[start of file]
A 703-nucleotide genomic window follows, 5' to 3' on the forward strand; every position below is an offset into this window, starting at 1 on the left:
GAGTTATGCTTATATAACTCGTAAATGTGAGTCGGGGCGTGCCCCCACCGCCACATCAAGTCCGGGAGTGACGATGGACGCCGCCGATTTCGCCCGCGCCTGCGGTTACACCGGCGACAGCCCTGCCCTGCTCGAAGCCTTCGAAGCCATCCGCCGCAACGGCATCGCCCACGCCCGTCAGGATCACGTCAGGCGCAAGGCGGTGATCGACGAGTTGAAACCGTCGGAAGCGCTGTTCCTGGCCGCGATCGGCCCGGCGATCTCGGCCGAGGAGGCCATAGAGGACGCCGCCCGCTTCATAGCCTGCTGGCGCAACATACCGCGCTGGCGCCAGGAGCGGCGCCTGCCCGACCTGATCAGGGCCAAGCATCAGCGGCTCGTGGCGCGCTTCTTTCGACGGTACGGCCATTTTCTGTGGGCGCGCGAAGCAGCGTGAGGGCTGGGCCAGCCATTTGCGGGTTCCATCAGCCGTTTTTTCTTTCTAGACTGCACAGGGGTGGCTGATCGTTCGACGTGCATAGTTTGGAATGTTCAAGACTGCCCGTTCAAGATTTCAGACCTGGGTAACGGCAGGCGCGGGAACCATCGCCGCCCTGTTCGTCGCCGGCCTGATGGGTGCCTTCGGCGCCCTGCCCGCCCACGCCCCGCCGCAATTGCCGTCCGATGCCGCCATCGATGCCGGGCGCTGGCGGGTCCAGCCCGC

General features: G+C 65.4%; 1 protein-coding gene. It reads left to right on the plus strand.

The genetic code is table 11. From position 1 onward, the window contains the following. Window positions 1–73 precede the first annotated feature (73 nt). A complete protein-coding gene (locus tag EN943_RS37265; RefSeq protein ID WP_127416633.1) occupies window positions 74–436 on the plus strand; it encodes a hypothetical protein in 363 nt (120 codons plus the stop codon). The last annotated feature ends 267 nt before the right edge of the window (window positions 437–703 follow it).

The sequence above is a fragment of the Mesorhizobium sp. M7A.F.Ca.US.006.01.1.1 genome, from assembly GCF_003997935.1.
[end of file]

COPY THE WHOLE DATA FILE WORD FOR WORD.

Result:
A 703-nucleotide genomic window follows, 5' to 3' on the forward strand; every position below is an offset into this window, starting at 1 on the left:
GAGTTATGCTTATATAACTCGTAAATGTGAGTCGGGGCGTGCCCCCACCGCCACATCAAGTCCGGGAGTGACGATGGACGCCGCCGATTTCGCCCGCGCCTGCGGTTACACCGGCGACAGCCCTGCCCTGCTCGAAGCCTTCGAAGCCATCCGCCGCAACGGCATCGCCCACGCCCGTCAGGATCACGTCAGGCGCAAGGCGGTGATCGACGAGTTGAAACCGTCGGAAGCGCTGTTCCTGGCCGCGATCGGCCCGGCGATCTCGGCCGAGGAGGCCATAGAGGACGCCGCCCGCTTCATAGCCTGCTGGCGCAACATACCGCGCTGGCGCCAGGAGCGGCGCCTGCCCGACCTGATCAGGGCCAAGCATCAGCGGCTCGTGGCGCGCTTCTTTCGACGGTACGGCCATTTTCTGTGGGCGCGCGAAGCAGCGTGAGGGCTGGGCCAGCCATTTGCGGGTTCCATCAGCCGTTTTTTCTTTCTAGACTGCACAGGGGTGGCTGATCGTTCGACGTGCATAGTTTGGAATGTTCAAGACTGCCCGTTCAAGATTTCAGACCTGGGTAACGGCAGGCGCGGGAACCATCGCCGCCCTGTTCGTCGCCGGCCTGATGGGTGCCTTCGGCGCCCTGCCCGCCCACGCCCCGCCGCAATTGCCGTCCGATGCCGCCATCGATGCCGGGCGCTGGCGGGTCCAGCCCGC

General features: G+C 65.4%; 1 protein-coding gene. It reads left to right on the plus strand.

The genetic code is table 11. From position 1 onward, the window contains the following. Window positions 1–73 precede the first annotated feature (73 nt). A complete protein-coding gene (locus tag EN943_RS37265; RefSeq protein ID WP_127416633.1) occupies window positions 74–436 on the plus strand; it encodes a hypothetical protein in 363 nt (120 codons plus the stop codon). The last annotated feature ends 267 nt before the right edge of the window (window positions 437–703 follow it).

The sequence above is a fragment of the Mesorhizobium sp. M7A.F.Ca.US.006.01.1.1 genome, from assembly GCF_003997935.1.